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Phytonutrients in the Diet

Apart from the major food principles like protein, carbohydrates, and fats, a large number of food items that we consume consist of indispensable components known as phytonutrients or plant-derived chemical substances.

Although their contribution towards total calorific value is insignificant, including these inert compounds in our diet in adequate quantities is imperative. The potential benefits in terms of their direct contribution to health promotion and disease prevention are really enormous.

mango peel
Mango peel with a fruit peeler.
Photo courtesy: ms.Tea

Changes in lifestyle and dietary patterns have resulted in new world illnesses like irritable bowel syndrome, coronary artery disease, diabetes, stroke, cancers, etc., in higher frequencies than before. Experimental epidemiological studies clearly suggest that the trends in disease patterns are closely linked to the diet we consume.

Consequently, a renewed interest has arisen in the medicinal properties of herbs, spices, vegetables, and fruits, including their peels.

orange fruit peel
Orange peel.
Photo courtesy: fdecomite

Health benefits of Phytonutrients

Studies have found that certain chemicals other than nutritional principles in them have anti-mutagenic, free-radical scavenging, and immunity-boosting functions, which help promote health and prevent diseases, apart from their nutritive value.

Phytonutrients are present abundantly in the plant world. Examples include:

  1. Antioxidants,

  2. Phytosterols (plant sterols),

  3. Non-digestible (non-starch) carbohydrates such as tannins, pectin, cellulose, hemicellulose, mucilage, etc.,

  4. Natural acids,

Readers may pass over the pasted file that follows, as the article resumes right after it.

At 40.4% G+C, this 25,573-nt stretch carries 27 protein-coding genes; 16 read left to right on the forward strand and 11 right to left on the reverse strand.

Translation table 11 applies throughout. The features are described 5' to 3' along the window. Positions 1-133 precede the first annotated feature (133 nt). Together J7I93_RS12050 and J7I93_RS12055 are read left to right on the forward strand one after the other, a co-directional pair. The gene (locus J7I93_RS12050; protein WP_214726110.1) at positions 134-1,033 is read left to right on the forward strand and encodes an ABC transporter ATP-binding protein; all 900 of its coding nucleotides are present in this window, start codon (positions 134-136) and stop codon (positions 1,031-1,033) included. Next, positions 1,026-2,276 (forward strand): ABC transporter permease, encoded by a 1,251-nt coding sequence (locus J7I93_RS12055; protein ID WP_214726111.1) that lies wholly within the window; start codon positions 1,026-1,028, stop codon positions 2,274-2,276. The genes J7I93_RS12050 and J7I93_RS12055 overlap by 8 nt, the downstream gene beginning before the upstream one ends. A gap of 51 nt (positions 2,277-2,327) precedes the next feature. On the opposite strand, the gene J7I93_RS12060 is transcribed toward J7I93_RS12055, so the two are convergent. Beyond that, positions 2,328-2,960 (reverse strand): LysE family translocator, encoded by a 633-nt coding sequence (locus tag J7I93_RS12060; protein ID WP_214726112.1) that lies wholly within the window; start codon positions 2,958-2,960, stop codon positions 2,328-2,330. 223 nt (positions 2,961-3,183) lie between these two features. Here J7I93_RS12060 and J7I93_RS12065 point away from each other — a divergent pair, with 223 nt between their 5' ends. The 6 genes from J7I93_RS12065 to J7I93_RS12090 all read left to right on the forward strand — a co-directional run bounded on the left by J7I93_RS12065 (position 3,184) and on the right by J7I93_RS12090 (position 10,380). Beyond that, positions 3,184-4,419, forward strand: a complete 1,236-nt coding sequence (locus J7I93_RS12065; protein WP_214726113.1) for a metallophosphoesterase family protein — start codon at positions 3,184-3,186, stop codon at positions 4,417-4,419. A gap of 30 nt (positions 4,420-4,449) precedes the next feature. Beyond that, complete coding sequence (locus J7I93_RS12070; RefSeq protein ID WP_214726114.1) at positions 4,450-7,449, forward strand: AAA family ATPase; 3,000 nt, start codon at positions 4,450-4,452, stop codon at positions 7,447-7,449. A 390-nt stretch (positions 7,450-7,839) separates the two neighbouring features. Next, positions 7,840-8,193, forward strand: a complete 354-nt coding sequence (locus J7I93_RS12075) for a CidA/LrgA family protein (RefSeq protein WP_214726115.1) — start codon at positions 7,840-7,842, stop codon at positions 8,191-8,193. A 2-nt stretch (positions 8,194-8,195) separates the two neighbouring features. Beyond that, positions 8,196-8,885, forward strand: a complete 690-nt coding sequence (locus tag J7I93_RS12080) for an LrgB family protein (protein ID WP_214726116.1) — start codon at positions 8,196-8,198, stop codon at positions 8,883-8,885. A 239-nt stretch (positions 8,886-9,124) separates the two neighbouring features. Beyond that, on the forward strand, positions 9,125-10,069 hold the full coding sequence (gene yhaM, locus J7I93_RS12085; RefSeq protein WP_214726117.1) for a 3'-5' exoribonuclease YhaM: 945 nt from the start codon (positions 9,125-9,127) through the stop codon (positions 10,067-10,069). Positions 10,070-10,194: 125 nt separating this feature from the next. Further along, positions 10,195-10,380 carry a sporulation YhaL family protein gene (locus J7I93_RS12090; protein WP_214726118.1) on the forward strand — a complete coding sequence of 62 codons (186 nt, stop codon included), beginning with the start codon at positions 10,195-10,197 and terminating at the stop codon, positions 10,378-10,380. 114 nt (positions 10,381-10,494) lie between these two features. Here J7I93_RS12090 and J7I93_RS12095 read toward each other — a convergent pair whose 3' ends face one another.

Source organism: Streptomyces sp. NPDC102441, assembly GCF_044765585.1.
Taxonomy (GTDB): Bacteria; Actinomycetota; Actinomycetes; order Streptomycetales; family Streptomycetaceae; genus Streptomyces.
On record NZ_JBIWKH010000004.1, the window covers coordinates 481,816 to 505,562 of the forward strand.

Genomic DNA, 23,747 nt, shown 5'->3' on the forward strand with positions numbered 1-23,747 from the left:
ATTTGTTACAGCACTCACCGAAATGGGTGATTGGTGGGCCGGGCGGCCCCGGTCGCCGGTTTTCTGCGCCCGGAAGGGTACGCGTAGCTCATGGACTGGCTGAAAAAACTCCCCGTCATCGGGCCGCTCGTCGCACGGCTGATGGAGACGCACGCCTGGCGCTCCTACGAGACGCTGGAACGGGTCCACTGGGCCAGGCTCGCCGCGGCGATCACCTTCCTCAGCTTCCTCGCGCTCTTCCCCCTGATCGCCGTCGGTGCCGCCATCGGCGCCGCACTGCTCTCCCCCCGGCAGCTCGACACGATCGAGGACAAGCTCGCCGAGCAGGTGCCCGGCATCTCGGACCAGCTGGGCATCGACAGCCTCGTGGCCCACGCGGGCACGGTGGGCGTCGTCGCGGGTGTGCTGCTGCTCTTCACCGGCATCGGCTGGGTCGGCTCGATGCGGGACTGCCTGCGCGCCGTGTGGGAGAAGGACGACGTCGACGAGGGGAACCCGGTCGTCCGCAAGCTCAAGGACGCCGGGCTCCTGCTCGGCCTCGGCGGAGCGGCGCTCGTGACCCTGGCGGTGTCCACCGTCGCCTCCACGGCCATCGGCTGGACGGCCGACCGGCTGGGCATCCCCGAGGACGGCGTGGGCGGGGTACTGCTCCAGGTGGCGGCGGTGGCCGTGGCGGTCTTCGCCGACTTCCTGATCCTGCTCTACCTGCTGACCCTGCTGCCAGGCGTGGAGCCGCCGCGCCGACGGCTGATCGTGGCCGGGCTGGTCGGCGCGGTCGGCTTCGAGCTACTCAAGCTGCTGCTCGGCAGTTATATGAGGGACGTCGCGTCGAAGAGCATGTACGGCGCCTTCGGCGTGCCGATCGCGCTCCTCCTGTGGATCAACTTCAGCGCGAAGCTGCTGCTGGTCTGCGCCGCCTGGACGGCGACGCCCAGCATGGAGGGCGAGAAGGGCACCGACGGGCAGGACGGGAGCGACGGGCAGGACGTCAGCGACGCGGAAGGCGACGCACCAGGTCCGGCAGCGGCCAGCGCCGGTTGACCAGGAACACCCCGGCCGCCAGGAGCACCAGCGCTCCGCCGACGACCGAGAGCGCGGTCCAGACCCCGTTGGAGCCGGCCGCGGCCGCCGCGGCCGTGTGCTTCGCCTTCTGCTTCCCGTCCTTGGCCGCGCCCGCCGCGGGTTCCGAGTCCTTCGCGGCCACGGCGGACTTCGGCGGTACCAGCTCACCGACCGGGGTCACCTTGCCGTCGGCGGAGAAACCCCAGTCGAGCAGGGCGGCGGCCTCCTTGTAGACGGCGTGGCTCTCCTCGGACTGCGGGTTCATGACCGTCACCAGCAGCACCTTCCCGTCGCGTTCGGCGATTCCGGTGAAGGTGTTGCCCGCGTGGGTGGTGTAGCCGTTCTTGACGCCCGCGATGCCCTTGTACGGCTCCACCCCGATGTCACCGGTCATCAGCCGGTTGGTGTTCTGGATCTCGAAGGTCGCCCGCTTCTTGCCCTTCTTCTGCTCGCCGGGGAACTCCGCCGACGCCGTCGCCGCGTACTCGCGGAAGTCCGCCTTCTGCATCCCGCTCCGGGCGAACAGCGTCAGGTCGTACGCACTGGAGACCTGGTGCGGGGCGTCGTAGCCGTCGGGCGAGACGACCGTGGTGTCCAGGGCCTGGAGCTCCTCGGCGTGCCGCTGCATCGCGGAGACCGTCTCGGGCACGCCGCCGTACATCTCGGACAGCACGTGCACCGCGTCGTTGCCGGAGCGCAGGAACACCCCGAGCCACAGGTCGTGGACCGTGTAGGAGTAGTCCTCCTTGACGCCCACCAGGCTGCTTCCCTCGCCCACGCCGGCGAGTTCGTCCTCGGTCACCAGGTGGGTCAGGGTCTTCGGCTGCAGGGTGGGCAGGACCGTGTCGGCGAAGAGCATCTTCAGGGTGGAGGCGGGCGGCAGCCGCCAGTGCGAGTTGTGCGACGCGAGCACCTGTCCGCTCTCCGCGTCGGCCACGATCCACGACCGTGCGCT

5. Enzymes and lecithin.

1. Antioxidants

Studies suggest that cancers occur due to a series of mutational events occurring at the cellular level triggered by free-oxygen radicals and reactive oxygen species (ROS). These free radicals have the ability to damage a cell’s DNA, cell membrane, and proteins like ion channels, receptors, etc.

Antioxidants, by virtue of their reduction potentials, can bind to oxidation radicals at these levels and interrupt free-radical injury by reversing or limiting the extent of the damage.

There are several groups of antioxidants identified such as polyphenolic flavonoids, anthocyanins, etc. Examples of certain antioxidants in fruits and vegetables include:

2. Plant sterols

Plant sterols, also known as phytosterols, constitute mainly β-sitosterol. Beta-sitosterol is different differs from cholesterol, which is a sterol in humans, in many beneficial ways. Phytosterols absorb poorly in the gut, and during the process, they appear to block the absorption of dietary cholesterol as well; and thus help reduce serum LDL-cholesterol levels.

Initial research studies suggest that experimental doses of plant sterols can be effective in countering the effects of testosterone-mediated hypertrophy in prostate glands (BPH). Again, they help minimize the risk of BPH and prostate cancer in men. Their effects in women, however, appear to be neutral or have some beneficial effect on breast, uterine, and ovarian receptors.

3. Non-digestible carbohydrates, natural acids, and enzymes

The other phytochemicals include detoxifying agents like indoles, isothiocyanates, non-starch polysaccharides (NSP) or dietary-fiber like gums, hemicellulose, mucilage, pectin, tannins,, and alkaloids like caffeine, theobromine, and non-protein amino acids. NSP, also commonly known as dietary fiber, increases the bulk of the food and helps prevent constipation problems by decreasing gastrointestinal transit time. They also bind toxins in the food, prevent their absorption, and help protect the colon mucosa from cancers.

In addition, dietary fibers bind to bile salts (produced from cholesterol) and decrease their re-absorption, thus helping lower serum LDL-cholesterol levels in the blood.

Phytonutrients play a crucial link between health and nutrition. A well-balanced food that is rich in phytonutrients such as fresh fruits, herbs, and vegetables can help minimize free radical and reactive oxygen species (ROS) mediated diseases.

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Further Resources:

  1. Food and Nutrition Information cente- National agricultural library, USDA.

  2. Stanford School of Medicine Cancer information Page- Nutrition to Reduce Cancer Risk. (Link opens in a new window).

  3. Antioxidants and Cancer prevention- National Cancer Institute.

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